Analysing the Performance of Node-RED

Published: | Updated: | by Julian Knight Reading time ~3 min.
📖 Kb | 📎 Development | 🔖 node-red, node.js, javascript, debugging, performance

Node-RED is a powerful platform for prototyping and rapid development but it is complex. It has a lot of moving parts and it can be hard to know what might be causing performance bottlenecks. This article tries to give some hints and tips about analysing those bottlenecks and how to resolve them.

Sorry, this is draft and far from complete. Please leave comments if you have something useful to add. Thought I would publish anyway in case anyone finds it useful. I will try to come back to it in the future. If you leave a comment, it will remind me. :-)

Platform 🔗︎

Before starting more detailed analysis, the first thing to do is to look at the platform being used to run Node-RED.

Often, something like a Raspberry Pi or other single-board computer (SBC) is being used. They have very limited resources and often slow storage (e.g. SD-Cards). So it is very easy to overload them and kill performance.

To analyse this, you need to use a tool such as top. Better still, get something a bit more comprehensive such as glances. Either way, these will tell you how much CPU and memory (RAM) is being used and by what. Start by looking at the three ‘load’ values, these should all be fairly low, if they are going over about 2-3 regularly then you have an issue.

Next look at the ‘swap’. If this is being used regularly, you will have a performance bottleneck because memory (RAM) is being overused. To fix this, you have to unload some services. If using the glances tool, it will show a warning if the memory is swapping.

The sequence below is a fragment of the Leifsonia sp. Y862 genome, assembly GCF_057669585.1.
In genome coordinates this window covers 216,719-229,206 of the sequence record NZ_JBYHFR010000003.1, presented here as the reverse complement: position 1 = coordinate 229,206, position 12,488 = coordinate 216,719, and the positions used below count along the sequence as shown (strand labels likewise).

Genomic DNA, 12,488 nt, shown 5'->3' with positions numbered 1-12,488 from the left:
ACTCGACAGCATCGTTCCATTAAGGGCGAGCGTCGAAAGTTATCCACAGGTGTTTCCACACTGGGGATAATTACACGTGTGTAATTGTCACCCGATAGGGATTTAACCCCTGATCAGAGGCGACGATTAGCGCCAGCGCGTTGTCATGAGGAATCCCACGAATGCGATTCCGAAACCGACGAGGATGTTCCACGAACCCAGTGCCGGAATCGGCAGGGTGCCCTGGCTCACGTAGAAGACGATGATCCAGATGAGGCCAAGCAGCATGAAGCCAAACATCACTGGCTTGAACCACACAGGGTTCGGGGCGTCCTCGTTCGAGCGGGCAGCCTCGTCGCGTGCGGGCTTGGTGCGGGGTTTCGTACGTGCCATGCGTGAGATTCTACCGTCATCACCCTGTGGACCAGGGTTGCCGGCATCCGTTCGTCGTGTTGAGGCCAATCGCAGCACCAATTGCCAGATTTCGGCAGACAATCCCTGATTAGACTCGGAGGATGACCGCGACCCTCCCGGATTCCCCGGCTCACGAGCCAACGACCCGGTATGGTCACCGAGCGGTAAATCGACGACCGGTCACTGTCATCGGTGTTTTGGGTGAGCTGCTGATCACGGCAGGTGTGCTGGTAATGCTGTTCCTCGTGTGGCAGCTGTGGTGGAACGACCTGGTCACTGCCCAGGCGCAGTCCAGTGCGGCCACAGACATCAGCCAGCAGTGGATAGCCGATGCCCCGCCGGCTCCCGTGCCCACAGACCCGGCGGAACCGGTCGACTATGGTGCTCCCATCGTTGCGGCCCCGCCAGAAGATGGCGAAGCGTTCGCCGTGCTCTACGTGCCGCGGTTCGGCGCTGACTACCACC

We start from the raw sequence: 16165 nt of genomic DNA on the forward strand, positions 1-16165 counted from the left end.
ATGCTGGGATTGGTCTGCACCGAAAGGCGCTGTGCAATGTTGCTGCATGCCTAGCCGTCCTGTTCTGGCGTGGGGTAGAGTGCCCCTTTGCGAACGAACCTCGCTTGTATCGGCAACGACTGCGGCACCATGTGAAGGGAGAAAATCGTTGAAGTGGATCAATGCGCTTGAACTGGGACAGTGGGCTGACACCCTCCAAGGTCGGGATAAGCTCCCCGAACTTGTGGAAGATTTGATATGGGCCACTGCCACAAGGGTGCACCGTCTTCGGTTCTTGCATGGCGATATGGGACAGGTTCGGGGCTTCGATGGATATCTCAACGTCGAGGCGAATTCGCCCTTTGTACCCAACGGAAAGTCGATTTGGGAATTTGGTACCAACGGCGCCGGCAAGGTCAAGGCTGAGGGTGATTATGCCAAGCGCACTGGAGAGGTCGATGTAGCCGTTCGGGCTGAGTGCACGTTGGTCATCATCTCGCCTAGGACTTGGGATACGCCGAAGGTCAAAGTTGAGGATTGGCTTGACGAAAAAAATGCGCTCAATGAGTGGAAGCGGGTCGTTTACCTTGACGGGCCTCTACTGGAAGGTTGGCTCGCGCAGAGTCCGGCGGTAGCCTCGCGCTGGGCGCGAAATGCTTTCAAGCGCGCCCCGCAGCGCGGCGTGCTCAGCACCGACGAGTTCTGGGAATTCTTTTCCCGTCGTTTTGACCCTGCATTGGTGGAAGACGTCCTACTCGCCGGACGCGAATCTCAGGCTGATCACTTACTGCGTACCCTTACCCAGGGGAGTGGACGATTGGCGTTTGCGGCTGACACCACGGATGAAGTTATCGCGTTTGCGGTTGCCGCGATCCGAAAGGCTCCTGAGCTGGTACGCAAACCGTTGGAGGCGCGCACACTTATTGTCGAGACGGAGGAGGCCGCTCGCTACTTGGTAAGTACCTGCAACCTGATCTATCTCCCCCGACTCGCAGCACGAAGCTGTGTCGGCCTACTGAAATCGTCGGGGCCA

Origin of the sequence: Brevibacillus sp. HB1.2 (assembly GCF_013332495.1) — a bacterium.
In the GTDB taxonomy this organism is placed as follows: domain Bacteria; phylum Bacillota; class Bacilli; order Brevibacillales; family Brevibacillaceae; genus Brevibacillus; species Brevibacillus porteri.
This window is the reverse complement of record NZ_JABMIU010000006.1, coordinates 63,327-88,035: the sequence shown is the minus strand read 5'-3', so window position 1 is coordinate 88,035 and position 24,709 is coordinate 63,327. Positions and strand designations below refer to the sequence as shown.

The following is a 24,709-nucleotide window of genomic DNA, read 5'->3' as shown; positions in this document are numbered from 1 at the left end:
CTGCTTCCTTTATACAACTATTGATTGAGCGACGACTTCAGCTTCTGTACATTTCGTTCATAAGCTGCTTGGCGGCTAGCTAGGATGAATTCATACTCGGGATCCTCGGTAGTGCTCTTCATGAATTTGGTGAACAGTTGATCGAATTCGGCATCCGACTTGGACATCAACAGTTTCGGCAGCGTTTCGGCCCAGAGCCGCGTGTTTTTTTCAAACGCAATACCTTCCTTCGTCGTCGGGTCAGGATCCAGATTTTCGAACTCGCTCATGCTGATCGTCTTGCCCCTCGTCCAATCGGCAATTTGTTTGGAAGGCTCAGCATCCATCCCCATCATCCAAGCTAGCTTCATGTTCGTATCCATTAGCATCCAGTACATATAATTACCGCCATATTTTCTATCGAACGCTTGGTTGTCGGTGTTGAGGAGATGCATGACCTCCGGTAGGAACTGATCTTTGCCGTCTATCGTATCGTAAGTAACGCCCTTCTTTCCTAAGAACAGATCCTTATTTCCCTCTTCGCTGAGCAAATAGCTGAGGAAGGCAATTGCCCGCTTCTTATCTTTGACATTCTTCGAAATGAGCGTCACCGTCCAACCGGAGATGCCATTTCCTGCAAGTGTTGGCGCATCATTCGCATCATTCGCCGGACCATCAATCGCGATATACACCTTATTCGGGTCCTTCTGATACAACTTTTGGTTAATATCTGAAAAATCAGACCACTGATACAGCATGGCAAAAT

The easiest way to remove load is likely to be turning off the ‘desktop’. This gives you a GUI that you directly interact with via keyboard and monitor. Removing this will remove lots of load on memory and CPU. Have a look at articles that explain how to run your device ‘headless’. You will need to be able to connect to your device over the network from another device.

After that, if there are still issues, you need to look at taking off services that you don’t actually need running.

Finally, if you still have issues, you will need to think about splitting services between multiple devices or using a more powerful device.

Back End (server) 🔗︎

Using Node.JS --inspect option 🔗︎

Front End Browser (Node-RED Admin UI) 🔗︎

For any browser performance issues, you firstly need to ensure that the problem is actually coming from something related to Node-RED. So you should turn off any browser extensions before continuing. An extension such as SimpleExtManager for Chromium browsers will assist with easily turning on/off extensions.

Browser Performance Profiling 🔗︎

Using your browser’s developer tools, you are able to record and analyse a performance analysis. The Chromium developer tools have three tabs to help with this. Performance, Memory and Application.

The Performance tab is perhaps the easiest to get going with. Click on that tab and then start profiling. Leave that for an amount of time that you estimate will let you see any ongoing performance issues. That might be just a few seconds or a few minutes. You will want to tick the “memory” option and probably don’t need the “Screenshots” option.

The thing to look at first is likely to be the memory utilisation. There is a graph 12 way down the display that shows you some important metrics including the “JS Heap”. See how big that is getting by hovering over the line. Also look at how fast it is growing. You should see that the heap reduces periodically as the JavaScript engine does a ‘garbage collection’.

You can also do multiple recordings and compare the heap over a longer period.

Front End (Dashboard, uibuilder, http-in/-out nodes, etc.) 🔗︎


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